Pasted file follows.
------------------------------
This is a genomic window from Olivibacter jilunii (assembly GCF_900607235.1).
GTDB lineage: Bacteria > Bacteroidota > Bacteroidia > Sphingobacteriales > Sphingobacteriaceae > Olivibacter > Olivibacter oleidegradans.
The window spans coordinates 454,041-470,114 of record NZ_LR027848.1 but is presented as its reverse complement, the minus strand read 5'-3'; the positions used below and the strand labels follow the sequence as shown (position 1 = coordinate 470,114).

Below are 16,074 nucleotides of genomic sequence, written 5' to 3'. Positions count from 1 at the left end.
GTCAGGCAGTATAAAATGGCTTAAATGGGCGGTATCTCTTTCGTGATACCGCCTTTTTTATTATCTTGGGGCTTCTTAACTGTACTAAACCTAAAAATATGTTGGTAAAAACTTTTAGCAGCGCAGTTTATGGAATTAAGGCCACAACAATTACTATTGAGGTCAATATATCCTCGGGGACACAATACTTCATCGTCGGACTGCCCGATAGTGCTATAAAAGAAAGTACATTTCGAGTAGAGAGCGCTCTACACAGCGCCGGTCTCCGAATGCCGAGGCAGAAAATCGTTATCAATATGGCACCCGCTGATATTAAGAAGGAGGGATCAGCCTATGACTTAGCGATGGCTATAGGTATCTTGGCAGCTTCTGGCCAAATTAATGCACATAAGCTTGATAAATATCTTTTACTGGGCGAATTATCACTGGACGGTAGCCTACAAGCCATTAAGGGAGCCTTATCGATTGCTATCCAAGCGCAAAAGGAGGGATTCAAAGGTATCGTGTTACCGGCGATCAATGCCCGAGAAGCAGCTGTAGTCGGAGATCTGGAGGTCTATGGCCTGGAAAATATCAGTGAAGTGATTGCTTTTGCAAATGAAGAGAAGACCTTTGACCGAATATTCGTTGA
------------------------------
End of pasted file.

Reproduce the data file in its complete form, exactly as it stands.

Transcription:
This is a genomic window from Olivibacter jilunii (assembly GCF_900607235.1).
GTDB lineage: Bacteria > Bacteroidota > Bacteroidia > Sphingobacteriales > Sphingobacteriaceae > Olivibacter > Olivibacter oleidegradans.
The window spans coordinates 454,041-470,114 of record NZ_LR027848.1 but is presented as its reverse complement, the minus strand read 5'-3'; the positions used below and the strand labels follow the sequence as shown (position 1 = coordinate 470,114).

Below are 16,074 nucleotides of genomic sequence, written 5' to 3'. Positions count from 1 at the left end.
GTCAGGCAGTATAAAATGGCTTAAATGGGCGGTATCTCTTTCGTGATACCGCCTTTTTTATTATCTTGGGGCTTCTTAACTGTACTAAACCTAAAAATATGTTGGTAAAAACTTTTAGCAGCGCAGTTTATGGAATTAAGGCCACAACAATTACTATTGAGGTCAATATATCCTCGGGGACACAATACTTCATCGTCGGACTGCCCGATAGTGCTATAAAAGAAAGTACATTTCGAGTAGAGAGCGCTCTACACAGCGCCGGTCTCCGAATGCCGAGGCAGAAAATCGTTATCAATATGGCACCCGCTGATATTAAGAAGGAGGGATCAGCCTATGACTTAGCGATGGCTATAGGTATCTTGGCAGCTTCTGGCCAAATTAATGCACATAAGCTTGATAAATATCTTTTACTGGGCGAATTATCACTGGACGGTAGCCTACAAGCCATTAAGGGAGCCTTATCGATTGCTATCCAAGCGCAAAAGGAGGGATTCAAAGGTATCGTGTTACCGGCGATCAATGCCCGAGAAGCAGCTGTAGTCGGAGATCTGGAGGTCTATGGCCTGGAAAATATCAGTGAAGTGATTGCTTTTGCAAATGAAGAGAAGACCTTTGACCGAATATTCGTTGA